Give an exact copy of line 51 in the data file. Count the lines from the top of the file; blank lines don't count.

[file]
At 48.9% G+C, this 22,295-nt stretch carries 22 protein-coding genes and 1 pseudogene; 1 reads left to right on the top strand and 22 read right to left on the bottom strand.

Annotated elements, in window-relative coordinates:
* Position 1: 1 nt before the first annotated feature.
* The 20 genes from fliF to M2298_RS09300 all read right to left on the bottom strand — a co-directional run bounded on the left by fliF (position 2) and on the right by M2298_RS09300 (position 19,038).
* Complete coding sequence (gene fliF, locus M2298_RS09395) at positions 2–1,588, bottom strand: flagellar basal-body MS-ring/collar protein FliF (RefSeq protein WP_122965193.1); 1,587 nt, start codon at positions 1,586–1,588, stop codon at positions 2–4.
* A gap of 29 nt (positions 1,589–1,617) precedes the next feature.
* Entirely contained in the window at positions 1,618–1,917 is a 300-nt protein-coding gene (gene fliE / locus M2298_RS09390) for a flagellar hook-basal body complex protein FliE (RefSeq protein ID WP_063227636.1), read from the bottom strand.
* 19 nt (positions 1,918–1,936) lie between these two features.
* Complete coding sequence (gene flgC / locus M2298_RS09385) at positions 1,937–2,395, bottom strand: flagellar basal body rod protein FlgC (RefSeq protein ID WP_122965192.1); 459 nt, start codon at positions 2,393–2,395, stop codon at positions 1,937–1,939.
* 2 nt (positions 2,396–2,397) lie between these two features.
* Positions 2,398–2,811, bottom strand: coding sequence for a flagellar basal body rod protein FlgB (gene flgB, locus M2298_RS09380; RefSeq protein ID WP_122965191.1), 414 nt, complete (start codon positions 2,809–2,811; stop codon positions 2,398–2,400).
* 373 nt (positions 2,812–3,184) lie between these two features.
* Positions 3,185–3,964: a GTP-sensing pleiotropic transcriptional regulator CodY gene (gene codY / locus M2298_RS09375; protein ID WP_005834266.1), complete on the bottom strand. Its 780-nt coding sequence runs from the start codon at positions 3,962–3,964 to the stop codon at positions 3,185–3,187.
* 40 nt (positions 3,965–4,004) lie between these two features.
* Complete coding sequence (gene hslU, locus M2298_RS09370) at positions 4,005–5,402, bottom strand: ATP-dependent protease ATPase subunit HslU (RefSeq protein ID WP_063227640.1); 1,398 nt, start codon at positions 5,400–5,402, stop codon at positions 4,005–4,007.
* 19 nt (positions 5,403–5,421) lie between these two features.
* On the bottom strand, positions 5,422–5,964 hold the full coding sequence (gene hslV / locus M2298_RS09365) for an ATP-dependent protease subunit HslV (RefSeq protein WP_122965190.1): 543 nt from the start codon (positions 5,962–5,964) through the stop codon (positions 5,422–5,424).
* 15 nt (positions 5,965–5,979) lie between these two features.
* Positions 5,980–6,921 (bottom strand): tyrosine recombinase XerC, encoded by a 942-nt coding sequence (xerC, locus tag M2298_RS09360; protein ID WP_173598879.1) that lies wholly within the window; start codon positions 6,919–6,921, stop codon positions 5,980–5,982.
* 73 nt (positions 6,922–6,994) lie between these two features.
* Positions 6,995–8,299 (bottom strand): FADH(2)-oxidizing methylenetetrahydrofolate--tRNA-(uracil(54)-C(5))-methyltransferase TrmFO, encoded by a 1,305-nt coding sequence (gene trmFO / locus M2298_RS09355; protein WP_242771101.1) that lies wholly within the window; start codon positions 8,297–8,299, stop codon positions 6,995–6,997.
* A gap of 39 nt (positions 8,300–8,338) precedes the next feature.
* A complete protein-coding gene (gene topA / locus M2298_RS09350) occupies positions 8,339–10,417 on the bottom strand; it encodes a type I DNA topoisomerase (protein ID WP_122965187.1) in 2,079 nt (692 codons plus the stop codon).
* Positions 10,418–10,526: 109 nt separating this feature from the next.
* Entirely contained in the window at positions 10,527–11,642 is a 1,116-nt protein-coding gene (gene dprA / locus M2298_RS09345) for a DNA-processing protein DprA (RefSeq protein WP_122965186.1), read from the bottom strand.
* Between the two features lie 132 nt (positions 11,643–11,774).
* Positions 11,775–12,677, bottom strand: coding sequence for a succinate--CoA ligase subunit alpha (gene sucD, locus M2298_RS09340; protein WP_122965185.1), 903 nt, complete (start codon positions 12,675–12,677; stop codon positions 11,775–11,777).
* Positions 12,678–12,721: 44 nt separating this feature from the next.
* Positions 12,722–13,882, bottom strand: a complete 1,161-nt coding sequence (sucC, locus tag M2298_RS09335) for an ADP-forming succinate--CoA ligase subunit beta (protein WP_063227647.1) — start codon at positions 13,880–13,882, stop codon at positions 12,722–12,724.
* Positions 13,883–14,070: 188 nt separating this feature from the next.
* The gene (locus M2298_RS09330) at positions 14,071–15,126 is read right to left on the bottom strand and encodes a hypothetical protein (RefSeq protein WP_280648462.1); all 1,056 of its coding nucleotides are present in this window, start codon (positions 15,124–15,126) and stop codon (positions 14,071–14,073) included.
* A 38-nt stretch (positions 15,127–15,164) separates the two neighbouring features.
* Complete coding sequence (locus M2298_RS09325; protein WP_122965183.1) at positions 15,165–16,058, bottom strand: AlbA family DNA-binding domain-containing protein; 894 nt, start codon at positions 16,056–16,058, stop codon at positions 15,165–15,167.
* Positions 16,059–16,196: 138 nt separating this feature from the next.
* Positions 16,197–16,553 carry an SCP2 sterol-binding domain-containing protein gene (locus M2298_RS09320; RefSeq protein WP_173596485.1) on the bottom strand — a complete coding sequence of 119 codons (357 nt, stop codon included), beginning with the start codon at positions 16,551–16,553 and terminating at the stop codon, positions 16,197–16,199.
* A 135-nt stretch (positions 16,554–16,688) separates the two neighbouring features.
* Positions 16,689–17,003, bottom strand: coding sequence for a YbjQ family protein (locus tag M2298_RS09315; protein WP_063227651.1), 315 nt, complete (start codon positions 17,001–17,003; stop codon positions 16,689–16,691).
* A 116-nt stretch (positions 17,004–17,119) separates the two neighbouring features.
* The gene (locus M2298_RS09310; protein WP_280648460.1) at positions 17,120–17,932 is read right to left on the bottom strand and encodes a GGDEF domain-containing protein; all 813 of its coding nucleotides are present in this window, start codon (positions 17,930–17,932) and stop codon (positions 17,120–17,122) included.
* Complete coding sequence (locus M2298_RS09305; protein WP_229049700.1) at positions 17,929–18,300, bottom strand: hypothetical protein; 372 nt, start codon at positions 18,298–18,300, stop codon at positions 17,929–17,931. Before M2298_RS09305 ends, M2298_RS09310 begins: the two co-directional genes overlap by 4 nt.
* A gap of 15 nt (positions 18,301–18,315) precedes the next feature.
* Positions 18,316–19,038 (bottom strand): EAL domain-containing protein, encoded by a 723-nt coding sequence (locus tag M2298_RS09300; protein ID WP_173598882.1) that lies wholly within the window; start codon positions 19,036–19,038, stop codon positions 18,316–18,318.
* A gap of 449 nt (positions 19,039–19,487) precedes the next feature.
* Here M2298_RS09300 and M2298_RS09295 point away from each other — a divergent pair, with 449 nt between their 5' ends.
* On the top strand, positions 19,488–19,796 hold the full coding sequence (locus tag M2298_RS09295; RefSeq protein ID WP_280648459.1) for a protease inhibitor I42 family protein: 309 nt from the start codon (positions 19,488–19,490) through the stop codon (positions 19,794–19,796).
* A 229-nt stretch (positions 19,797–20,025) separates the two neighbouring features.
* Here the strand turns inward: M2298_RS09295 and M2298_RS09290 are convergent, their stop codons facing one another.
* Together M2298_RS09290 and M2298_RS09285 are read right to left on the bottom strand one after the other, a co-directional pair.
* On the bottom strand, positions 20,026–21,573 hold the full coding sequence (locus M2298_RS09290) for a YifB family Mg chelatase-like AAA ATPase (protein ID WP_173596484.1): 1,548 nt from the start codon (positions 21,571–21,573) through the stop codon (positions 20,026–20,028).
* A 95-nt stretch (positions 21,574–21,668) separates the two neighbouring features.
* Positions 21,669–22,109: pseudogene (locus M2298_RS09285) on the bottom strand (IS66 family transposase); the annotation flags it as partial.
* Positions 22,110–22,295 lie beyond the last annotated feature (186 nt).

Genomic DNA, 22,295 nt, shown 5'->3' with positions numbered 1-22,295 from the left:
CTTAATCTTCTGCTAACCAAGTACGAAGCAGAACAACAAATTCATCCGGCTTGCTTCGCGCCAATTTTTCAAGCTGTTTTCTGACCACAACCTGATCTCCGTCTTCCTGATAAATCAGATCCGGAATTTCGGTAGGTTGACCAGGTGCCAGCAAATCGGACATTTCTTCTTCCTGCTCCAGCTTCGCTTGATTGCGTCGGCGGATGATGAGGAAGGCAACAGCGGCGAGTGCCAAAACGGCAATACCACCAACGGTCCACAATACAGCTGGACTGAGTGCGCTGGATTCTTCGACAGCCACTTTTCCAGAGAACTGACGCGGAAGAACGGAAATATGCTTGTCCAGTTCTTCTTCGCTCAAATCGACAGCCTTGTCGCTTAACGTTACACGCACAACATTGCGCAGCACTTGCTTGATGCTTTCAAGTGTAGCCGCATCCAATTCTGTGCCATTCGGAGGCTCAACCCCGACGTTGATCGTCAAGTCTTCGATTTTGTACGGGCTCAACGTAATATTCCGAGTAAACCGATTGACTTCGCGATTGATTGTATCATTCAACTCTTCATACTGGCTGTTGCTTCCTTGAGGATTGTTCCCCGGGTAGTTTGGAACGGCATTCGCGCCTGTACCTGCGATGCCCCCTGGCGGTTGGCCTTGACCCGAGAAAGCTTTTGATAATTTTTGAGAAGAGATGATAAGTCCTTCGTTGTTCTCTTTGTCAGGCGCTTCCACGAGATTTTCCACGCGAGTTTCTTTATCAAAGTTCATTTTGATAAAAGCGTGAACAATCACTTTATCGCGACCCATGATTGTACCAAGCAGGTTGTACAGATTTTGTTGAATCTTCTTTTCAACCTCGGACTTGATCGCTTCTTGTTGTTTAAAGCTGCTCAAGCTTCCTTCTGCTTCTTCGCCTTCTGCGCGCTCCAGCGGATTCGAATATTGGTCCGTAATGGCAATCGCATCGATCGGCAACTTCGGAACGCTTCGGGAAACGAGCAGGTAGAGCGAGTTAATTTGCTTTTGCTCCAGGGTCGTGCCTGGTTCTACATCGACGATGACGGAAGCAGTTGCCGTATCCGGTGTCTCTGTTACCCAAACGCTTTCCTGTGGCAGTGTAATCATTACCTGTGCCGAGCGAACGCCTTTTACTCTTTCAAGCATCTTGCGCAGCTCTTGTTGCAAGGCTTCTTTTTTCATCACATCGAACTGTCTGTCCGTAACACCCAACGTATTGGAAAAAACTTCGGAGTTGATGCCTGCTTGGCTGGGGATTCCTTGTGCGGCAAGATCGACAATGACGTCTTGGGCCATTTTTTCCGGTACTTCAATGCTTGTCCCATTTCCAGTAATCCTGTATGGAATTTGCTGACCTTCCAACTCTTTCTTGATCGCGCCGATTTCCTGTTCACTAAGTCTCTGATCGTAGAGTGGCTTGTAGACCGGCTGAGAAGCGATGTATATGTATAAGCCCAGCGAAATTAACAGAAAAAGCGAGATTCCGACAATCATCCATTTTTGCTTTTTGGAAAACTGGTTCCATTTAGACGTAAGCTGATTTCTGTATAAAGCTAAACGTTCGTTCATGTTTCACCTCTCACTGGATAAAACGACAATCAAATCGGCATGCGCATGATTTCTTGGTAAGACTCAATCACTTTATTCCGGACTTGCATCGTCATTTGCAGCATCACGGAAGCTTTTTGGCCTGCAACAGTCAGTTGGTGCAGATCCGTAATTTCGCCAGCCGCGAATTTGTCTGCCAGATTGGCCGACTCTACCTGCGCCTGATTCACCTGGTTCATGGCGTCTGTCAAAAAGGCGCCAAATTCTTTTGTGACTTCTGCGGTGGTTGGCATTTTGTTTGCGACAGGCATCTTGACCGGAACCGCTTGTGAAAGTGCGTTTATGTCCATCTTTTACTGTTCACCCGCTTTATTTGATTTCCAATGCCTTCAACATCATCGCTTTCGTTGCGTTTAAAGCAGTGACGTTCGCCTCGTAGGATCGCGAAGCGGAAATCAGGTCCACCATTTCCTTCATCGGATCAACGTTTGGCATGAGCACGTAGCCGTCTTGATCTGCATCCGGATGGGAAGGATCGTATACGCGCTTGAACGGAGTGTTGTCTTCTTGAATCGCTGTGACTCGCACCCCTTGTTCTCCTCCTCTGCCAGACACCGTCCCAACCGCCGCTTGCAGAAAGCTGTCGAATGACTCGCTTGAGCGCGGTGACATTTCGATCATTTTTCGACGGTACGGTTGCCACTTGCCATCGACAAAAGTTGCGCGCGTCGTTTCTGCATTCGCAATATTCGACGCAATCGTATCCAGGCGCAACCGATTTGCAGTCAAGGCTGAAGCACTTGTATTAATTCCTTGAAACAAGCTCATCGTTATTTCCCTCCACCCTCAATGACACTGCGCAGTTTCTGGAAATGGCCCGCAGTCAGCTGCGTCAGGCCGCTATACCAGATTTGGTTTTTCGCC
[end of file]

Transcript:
* Positions 21,669–22,109: pseudogene (locus M2298_RS09285) on the bottom strand (IS66 family transposase); the annotation flags it as partial.